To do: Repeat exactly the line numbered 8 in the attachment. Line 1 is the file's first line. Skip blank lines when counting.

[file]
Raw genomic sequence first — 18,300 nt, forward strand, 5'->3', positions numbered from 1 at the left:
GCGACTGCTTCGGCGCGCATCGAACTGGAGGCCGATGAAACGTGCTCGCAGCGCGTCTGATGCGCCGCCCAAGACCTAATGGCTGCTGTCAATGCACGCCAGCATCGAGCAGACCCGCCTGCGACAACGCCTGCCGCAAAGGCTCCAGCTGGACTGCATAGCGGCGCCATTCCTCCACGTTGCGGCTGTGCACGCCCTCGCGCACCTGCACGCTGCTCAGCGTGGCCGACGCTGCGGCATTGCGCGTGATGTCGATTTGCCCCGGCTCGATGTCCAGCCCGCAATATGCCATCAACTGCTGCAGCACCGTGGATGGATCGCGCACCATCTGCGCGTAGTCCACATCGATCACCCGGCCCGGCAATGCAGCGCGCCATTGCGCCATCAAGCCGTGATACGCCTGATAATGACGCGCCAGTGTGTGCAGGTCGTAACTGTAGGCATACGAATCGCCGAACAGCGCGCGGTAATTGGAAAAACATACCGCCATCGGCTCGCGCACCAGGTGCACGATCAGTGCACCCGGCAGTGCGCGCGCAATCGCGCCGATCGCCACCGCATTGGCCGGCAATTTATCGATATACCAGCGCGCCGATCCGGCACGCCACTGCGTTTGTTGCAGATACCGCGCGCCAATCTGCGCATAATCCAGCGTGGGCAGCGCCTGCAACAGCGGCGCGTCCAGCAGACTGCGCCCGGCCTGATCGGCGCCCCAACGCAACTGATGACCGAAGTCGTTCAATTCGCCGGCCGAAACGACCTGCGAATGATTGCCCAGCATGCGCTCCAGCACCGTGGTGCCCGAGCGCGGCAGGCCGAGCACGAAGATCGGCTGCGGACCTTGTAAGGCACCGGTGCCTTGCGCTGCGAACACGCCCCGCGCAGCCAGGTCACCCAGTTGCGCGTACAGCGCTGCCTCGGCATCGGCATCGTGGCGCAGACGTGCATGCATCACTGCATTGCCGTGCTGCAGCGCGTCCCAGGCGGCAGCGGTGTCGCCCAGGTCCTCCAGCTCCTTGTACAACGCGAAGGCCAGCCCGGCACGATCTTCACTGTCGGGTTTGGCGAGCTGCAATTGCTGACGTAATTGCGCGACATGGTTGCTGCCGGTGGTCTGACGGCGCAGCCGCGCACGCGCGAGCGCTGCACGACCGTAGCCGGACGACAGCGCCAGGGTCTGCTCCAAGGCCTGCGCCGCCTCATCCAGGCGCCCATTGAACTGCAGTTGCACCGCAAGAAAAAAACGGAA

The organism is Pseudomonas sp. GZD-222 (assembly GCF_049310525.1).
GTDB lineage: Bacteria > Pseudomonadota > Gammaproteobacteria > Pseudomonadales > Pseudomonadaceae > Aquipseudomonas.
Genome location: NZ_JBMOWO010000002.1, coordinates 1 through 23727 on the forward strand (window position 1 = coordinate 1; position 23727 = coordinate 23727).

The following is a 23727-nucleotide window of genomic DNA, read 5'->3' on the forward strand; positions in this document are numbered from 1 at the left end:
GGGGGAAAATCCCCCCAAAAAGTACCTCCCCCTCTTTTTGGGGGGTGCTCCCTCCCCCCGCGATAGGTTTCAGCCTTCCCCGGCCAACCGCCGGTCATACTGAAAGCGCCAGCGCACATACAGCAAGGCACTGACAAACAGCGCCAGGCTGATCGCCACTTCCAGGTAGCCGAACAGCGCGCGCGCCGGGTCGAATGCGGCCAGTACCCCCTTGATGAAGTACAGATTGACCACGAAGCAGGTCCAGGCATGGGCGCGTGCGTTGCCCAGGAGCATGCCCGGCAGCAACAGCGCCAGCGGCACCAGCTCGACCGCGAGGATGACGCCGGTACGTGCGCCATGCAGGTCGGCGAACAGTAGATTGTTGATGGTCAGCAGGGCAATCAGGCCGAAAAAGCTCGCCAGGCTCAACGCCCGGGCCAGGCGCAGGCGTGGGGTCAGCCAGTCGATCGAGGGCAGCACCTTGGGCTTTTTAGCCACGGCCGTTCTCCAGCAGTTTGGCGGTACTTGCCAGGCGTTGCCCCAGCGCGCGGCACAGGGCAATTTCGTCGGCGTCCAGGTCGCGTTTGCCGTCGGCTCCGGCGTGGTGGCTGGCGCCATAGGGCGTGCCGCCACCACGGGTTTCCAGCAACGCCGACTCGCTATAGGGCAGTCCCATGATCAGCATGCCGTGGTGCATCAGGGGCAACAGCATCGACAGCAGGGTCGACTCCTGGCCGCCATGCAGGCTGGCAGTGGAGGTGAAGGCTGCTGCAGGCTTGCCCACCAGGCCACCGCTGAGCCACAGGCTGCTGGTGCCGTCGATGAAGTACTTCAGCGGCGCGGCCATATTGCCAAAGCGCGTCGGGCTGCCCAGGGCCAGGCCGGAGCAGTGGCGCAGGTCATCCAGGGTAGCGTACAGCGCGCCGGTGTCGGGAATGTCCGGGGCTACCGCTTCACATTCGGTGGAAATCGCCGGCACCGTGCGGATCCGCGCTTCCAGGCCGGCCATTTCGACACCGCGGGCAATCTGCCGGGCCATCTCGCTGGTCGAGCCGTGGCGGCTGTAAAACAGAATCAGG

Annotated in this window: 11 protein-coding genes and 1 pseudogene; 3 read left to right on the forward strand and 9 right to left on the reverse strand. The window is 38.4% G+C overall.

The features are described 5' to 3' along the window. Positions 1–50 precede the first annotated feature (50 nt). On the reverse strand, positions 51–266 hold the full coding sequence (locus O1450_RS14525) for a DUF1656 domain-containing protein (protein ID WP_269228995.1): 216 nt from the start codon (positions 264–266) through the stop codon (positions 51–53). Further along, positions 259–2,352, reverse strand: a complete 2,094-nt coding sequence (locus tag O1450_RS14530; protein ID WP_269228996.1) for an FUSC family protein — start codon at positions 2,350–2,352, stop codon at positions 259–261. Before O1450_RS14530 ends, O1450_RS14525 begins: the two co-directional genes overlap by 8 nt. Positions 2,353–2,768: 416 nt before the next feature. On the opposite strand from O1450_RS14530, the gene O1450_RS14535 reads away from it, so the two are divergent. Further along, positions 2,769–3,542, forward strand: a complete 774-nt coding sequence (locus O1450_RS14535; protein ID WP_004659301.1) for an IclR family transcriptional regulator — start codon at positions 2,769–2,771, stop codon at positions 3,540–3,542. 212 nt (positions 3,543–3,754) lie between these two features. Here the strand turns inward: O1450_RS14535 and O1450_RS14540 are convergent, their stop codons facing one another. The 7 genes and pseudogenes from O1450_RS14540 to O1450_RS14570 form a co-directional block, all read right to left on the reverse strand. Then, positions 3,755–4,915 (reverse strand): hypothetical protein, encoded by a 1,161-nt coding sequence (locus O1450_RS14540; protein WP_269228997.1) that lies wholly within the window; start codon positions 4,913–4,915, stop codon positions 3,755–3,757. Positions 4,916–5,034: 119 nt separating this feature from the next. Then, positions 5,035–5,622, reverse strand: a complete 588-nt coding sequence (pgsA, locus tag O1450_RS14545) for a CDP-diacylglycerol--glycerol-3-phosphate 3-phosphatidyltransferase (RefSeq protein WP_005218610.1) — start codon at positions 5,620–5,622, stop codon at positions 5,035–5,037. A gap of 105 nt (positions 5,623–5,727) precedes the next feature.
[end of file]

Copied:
Annotated in this window: 11 protein-coding genes and 1 pseudogene; 3 read left to right on the forward strand and 9 right to left on the reverse strand. The window is 38.4% G+C overall.